Ave Maria, WAB 7

From Wikipedia, the free encyclopedia
Jump to navigation Jump to search
Ave Maria
Motet by Anton Bruckner
Clugny Annunciation.jpg
KeyF major
CatalogueWAB 7
FormMarian hymn
TextAve Maria
Composed5 February 1882 (1882-02-05): Vienna
DedicationLuise Hochleitner
Performed5 February 1903 (1903-02-05): Vienna
Published1902 (1902): Stuttgart
VocalAlto soloist
InstrumentalOrgan, piano or harmonium

Ave Maria (Hail Mary), WAB 7, is a setting of the Latin prayer Ave Maria by Anton Bruckner.


When staying in Wels during the summer of 1881 Bruckner met Luise Hochleitner, a singer with a beautiful alto voice.[1] Bruckner promised to dedicate to her an Ave Maria. The work, which was composed on 5 February 1882, —almost 20 years after his more famous motet— is for alto (or baritone) solo voice and keyboard (organ, piano or harmonium).[2]

The original manuscript is lost, but there are fair copies of it at the Österreichische Nationalbibliothek and the Abbey of Kremsmünster.[3] The work was published in 1902 as an appendix to No. 13 of the Neue Musikzeitung, Stuttgart.[4] The first public performance occurred during a concert of the Wiener Akademischer Wagner-Verein on 5 February 1903 by Gisella Seehofer, who then also premiered Bruckner's Wie bist du, Frühling, gut und treu and Im April.[5] The motet is put in Band XXI/29 of the Gesamtausgabe.[6]


The 81-bars, demanding work, scored in F major, requires a singer with a 2-octave broad tessitura.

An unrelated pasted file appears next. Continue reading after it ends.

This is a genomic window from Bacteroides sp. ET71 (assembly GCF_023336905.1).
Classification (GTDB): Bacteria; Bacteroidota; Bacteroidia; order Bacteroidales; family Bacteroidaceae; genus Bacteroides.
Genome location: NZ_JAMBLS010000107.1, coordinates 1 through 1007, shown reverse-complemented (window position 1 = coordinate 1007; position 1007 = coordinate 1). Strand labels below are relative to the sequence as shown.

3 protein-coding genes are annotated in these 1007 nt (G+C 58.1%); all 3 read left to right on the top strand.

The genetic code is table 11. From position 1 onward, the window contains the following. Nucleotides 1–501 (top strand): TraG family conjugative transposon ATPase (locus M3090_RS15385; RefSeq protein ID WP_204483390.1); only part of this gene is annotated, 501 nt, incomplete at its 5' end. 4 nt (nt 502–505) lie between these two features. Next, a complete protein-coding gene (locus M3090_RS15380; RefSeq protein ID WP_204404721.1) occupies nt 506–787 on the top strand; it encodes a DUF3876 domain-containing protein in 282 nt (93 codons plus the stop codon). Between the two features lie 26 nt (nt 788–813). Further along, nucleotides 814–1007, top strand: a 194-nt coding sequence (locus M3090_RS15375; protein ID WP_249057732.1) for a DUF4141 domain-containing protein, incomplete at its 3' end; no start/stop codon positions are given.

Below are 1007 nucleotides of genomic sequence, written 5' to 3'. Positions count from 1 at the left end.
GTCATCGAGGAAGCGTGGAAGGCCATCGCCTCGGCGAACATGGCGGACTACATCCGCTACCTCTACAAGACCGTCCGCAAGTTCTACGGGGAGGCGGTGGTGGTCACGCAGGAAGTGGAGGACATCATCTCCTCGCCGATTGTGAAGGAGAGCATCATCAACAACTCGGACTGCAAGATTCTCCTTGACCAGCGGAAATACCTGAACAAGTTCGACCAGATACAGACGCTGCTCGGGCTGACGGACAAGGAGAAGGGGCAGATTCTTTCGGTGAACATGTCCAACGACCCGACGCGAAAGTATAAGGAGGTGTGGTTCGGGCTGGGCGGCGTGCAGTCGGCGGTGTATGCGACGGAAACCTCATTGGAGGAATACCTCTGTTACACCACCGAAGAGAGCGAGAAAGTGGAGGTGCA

Alike the two earlier settings of Ave Maria the name Jesus is sung thrice (bars 23-31).[4] It is followed by an instrumental interlude (bars 32-38) and goes then on with the second part (Sancta Maria), which quotes the 20-year earlier setting.[4] Thereafter (bars 53-58) Nunc et in hora mortis nostrae is sung pianissimo in unison. After a repeat of Sancta Maria, it is ending by a two-octave descending arpeggio on Amen (from F5 to F3) and a short instrumental postlude (bars 76-81).

Selected discography[edit]

The first recording was:

  • Ingrid Günther (alto), Herbert Günther (BRT-Radio-Sinfonie-Orchester), Bruckner – Missa Solemnis in B – LP: Garnet G 40 170, c. 1980

In the majority of the about 20 recordings the singer is skipping the lower octave of the Amen. A selection among the few recordings, in which the singer is doing it faithfully:

  • Anne-Marie Owens (mezzo-soprano), Peter King (organ), Mass No. 2 / Motets (Simon Halsey) – CD: Conifer CDCF 192, 1990
  • Peter Matuszek (baritone), Vladimir Roubal (organ), Canti Sacri – CD: Rosa RD 151-2, 1994
  • Sigrid Hagmüller (alto), Rupert Gottfried Frieberger (organ), Anton Bruckner – Oberösterreichische Kirchenmusik – CD: Fabian Records CD 5112, 1995
  • Vera Ilieva (mezzo-soprano; transposed to A-flat major), Burhard Pütz (organ), Ave Maria – CD: CSD 100 057, 1999


  1. ^ C. van Zwol, p. 269
  2. ^ "Anton Bruckner / Ave Maria". Carus-Verlag. Retrieved 6 October 2014.
  3. ^ U. Harten, p. 76
  4. ^ a b c C. van Zwol, p. 707
  5. ^ C. van Zwol, p. 718
  6. ^ Gesamtausgabe - Kleine Kirchenmusikwerke


  • Anton Bruckner - Sämtliche Werke, Band XXI: Kleine Kirchenmusikwerke, Musikwissenschaftlicher Verlag der Internationalen Bruckner-Gesellschaft, Hans Bauernfeind and Leopold Nowak (Editor), Vienna, 1984/2001
  • Cornelis van Zwol, Anton Bruckner 1824-1896 - Leven en werken, uitg. Thoth, Bussum, Netherlands, 2012. ISBN 978-90-6868-590-9
  • Uwe Harten, Anton Bruckner. Ein Handbuch. Residenz Verlag, Salzburg, 1996. ISBN 3-7017-1030-9.

External links[edit]